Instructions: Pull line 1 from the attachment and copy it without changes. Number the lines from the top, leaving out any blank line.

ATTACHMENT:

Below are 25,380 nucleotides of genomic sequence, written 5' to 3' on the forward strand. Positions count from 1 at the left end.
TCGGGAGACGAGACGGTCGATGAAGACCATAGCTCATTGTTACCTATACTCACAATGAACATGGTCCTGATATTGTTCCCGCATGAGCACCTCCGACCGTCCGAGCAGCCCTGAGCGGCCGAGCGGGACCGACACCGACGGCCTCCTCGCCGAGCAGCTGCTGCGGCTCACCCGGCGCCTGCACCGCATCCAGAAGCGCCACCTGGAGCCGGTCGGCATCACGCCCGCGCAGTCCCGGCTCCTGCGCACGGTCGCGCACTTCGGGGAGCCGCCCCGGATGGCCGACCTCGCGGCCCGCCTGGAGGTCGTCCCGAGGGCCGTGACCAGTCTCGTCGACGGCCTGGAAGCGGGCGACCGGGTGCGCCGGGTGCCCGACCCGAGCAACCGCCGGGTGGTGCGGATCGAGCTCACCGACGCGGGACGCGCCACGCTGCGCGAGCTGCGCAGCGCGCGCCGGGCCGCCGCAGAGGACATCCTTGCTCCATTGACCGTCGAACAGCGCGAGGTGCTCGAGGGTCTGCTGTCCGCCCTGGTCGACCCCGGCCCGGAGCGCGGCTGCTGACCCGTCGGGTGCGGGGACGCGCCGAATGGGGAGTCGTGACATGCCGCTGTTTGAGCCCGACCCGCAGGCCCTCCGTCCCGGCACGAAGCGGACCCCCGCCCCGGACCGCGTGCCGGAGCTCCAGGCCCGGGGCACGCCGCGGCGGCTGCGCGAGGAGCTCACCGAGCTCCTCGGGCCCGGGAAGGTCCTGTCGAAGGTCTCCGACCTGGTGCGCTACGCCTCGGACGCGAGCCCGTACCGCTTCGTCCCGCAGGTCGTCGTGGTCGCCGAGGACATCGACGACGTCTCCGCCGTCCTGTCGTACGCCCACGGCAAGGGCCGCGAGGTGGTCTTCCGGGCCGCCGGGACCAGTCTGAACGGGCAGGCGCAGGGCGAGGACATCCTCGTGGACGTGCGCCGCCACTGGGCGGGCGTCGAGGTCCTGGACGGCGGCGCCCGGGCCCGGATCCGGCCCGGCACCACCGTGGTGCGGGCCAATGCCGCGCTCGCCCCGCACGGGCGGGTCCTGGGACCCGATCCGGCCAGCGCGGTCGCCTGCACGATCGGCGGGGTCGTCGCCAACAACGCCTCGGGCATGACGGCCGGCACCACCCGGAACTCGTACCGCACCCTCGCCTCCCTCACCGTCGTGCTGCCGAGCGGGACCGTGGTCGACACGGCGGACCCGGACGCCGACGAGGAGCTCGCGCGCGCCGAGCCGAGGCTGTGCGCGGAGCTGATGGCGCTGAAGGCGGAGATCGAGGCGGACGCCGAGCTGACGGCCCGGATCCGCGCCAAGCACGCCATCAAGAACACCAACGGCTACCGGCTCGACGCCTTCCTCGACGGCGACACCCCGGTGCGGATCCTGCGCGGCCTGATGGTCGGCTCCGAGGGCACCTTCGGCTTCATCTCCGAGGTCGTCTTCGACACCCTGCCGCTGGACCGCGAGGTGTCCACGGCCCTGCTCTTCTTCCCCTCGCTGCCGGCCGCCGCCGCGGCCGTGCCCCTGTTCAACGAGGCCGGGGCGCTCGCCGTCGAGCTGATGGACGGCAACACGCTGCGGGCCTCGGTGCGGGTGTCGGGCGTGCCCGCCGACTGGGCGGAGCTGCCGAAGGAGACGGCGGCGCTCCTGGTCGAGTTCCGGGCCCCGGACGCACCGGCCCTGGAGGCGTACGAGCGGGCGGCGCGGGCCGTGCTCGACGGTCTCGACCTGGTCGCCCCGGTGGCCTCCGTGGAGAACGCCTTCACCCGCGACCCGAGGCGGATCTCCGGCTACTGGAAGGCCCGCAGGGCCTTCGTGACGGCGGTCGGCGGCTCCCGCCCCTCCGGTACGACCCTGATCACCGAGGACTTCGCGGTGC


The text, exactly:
Below are 25,380 nucleotides of genomic sequence, written 5' to 3' on the forward strand. Positions count from 1 at the left end.